Junk food is high in salt, fat, sugar and refined carbohydrates. It often tastes delicious and can be quick and convenient on busy days, but it's far from harmless. Regularly consuming junk food is associated with an increased risk of developing heart disease and diabetes, but it's also detrimental to the health of your teeth. No one's saying you can't have the occasional treat, but if you're regularly eating a junk food diet, you should be aware of how it can impact on your oral health.
Tooth Enamel Erosion
Certain types of junk food, such as carbonated drinks and sour sweets, are highly acidic and can damage the protective layer of enamel on your teeth. Tooth enamel erosion causes discolouration and exposes the tooth's soft pulp and nerve endings to bacteria, which can lead to you developing a painful infection. To improve the appearance of teeth with enamel erosion and offer some protection, you will require veneers, which can be costly depending on how many teeth are affected.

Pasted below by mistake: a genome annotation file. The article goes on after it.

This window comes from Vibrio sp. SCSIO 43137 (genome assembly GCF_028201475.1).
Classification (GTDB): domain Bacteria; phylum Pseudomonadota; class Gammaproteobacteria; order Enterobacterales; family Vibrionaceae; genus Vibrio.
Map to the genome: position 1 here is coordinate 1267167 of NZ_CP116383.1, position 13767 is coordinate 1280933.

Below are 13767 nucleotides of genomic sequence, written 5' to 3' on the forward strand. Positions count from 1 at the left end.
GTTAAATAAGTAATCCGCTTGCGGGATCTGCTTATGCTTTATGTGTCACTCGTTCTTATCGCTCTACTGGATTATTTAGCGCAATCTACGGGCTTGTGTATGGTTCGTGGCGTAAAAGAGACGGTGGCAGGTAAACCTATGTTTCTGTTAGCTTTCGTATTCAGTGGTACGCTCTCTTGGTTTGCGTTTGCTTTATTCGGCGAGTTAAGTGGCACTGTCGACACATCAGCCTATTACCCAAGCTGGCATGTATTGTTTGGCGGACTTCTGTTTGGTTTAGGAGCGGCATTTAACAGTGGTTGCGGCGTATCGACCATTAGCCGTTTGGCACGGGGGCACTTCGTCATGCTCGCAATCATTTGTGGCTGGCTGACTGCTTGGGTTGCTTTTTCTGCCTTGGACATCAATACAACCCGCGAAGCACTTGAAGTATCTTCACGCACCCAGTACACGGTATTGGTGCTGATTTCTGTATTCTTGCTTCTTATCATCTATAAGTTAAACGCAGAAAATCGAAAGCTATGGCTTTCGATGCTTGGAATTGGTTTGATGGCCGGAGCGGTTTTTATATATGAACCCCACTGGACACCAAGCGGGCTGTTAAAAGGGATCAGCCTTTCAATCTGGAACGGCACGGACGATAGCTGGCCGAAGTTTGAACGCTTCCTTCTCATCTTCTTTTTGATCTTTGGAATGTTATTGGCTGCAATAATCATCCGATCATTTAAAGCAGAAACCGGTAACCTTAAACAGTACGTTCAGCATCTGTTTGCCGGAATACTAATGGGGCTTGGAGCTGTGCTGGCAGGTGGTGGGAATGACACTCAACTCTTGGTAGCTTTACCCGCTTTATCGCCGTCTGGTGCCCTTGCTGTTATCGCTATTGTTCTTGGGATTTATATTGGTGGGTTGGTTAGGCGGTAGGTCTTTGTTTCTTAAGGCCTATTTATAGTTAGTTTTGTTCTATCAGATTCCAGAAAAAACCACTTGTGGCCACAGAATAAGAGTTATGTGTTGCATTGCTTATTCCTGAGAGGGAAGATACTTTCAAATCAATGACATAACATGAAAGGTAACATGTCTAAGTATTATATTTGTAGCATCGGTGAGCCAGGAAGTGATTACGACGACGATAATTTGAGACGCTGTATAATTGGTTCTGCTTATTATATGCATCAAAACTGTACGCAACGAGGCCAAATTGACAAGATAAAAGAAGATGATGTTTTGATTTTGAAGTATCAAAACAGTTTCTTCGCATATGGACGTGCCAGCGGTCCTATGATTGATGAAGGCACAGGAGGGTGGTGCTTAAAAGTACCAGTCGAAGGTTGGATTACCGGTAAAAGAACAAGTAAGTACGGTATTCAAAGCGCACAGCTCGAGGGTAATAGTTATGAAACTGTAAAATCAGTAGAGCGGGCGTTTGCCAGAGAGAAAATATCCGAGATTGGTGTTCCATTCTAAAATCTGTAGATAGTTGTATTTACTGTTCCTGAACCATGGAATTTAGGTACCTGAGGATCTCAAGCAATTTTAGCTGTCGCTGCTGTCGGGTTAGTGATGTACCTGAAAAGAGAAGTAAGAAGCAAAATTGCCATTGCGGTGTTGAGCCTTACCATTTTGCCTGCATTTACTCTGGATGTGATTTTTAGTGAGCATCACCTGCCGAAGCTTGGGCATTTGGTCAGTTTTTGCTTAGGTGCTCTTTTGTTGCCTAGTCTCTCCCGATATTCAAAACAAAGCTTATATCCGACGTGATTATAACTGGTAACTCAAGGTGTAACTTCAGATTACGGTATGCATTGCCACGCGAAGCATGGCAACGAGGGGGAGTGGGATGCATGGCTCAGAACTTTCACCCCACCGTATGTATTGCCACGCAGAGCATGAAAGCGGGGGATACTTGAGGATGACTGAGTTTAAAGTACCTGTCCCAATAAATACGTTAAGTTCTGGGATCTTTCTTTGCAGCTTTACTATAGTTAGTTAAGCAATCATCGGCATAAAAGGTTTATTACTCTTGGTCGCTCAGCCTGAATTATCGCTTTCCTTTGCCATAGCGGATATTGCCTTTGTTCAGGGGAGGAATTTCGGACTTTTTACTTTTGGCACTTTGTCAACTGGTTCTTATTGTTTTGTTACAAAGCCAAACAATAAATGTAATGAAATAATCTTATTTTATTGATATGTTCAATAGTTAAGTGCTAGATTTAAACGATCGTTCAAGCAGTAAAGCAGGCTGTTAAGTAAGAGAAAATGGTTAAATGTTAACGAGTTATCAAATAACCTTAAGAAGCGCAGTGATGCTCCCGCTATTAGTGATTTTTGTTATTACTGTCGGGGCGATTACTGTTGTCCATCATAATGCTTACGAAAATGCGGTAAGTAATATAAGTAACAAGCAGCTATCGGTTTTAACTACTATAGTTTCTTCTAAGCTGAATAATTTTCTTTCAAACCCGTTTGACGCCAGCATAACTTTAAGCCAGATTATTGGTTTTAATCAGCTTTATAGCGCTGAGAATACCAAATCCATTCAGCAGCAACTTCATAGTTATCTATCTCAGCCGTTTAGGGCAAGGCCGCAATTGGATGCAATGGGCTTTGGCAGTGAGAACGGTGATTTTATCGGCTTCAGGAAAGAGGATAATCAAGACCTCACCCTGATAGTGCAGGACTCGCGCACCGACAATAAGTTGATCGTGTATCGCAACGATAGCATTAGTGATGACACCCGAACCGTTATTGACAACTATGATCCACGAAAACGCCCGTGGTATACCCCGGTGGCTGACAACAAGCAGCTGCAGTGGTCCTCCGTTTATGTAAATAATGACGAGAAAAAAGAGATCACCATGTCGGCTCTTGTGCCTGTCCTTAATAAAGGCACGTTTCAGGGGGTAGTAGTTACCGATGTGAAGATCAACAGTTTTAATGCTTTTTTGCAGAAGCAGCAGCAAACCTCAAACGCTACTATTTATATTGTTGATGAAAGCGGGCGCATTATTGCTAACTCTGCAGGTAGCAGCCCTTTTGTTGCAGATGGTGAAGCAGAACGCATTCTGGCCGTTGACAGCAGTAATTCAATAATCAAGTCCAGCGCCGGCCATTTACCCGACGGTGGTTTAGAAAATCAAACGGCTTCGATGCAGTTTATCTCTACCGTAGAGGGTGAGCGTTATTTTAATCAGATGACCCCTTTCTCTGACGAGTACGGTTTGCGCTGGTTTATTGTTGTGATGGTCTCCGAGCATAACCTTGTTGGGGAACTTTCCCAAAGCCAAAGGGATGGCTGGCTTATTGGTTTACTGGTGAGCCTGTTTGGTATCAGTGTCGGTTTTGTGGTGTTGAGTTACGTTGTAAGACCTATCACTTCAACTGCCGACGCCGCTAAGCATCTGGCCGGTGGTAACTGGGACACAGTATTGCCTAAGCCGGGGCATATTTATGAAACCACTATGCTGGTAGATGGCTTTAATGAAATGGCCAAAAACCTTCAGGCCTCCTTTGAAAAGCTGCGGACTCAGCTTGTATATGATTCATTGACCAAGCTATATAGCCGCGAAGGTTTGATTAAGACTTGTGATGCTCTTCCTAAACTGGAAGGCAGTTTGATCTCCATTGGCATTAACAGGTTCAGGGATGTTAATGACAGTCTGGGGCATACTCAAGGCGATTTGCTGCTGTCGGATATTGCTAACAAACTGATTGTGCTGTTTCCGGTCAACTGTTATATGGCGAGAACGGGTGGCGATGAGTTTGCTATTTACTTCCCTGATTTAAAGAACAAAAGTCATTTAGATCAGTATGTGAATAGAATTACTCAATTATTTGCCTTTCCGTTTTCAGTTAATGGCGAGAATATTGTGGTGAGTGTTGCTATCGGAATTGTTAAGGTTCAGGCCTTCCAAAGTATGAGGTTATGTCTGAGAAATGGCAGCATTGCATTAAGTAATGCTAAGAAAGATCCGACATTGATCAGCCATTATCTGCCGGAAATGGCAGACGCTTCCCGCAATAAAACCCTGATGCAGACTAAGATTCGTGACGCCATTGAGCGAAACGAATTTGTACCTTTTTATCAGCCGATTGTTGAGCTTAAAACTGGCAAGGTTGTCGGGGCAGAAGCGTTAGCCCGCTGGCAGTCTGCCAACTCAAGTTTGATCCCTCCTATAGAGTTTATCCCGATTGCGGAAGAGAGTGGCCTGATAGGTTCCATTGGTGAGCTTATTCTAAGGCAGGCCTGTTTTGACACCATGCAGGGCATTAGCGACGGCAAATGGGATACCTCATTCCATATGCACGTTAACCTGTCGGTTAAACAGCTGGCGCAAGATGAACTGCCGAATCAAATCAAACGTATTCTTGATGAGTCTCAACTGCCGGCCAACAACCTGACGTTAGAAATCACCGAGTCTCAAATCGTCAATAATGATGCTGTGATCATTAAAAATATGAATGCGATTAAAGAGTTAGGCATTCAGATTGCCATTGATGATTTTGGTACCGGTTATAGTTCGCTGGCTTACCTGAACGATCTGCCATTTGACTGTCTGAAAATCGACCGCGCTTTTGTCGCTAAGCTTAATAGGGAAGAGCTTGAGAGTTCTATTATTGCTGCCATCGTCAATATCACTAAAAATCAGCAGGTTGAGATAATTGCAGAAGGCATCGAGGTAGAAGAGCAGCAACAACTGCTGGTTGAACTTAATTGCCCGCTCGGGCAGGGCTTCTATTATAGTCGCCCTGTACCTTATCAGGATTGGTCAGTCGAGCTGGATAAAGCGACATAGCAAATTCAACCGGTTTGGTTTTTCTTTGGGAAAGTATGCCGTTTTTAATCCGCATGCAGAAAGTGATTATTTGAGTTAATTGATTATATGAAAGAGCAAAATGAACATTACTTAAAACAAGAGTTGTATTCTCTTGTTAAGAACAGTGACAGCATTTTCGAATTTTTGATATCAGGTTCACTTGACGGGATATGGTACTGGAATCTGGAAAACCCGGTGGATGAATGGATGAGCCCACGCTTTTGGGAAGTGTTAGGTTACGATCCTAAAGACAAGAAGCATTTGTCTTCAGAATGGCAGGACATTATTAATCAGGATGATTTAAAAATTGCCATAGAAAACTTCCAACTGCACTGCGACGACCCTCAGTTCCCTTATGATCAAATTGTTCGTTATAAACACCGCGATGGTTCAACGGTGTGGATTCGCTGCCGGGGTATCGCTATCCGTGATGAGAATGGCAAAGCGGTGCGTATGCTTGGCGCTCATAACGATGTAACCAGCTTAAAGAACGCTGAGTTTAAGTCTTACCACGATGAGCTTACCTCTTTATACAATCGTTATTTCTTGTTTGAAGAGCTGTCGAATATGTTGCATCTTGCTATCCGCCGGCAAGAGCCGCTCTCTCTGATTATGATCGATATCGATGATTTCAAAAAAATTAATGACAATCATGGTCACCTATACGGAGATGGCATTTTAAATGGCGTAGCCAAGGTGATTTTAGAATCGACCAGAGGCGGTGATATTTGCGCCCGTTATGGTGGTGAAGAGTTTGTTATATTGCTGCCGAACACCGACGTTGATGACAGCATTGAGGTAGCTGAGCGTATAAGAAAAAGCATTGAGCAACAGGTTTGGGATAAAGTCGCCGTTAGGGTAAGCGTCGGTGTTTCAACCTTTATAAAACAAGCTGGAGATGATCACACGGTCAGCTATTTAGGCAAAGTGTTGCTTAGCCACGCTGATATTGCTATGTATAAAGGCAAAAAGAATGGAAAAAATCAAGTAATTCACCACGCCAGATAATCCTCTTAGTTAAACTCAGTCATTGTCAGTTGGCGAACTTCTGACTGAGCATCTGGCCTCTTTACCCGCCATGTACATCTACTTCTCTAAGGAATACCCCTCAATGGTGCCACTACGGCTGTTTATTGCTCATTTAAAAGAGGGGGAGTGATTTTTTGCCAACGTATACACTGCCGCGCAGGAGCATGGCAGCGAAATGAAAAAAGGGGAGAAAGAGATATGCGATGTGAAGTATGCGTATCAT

Refined carbohydrates are high in simple sugars and leave a sticky residue on your teeth. Bacteria feed on this residue and plaque builds up on your teeth and along your gum line. Plaque can cause bad breath, cavities and gum disease and needs to be removed by a dentist to prevent permanent damage to the surface of your teeth. Untreated plaque can inflame your gum tissue and allow a bacterial infection to take hold. This type of infection along the gum line can lead to an abscess developing, which is painful and can lead to tooth loss.
The high sugar content of junk food can increase your risk of developing tooth decay and speed up the decay of affected teeth. Bacteria feed on sugar and multiply, and this can change the pH level in your mouth to create an environment that's perfect for the continued growth of detrimental bacteria, so the damage continues and intensifies over time. Tooth decay can lead to sensitivity, pain, bad breath, infection and tooth loss. When treated early with a dental filling a decayed tooth can often be saved, but the cycle of decay will continue if you continue eating junk food regularly.
Unlike some whole foods, junk food tends to offer no benefit to your oral health. If you eat a lot of junk food, keep up with your regular dental check-ups and ask your dentist to recommend a dental hygiene routine and products you can use to minimise the risk to your oral health.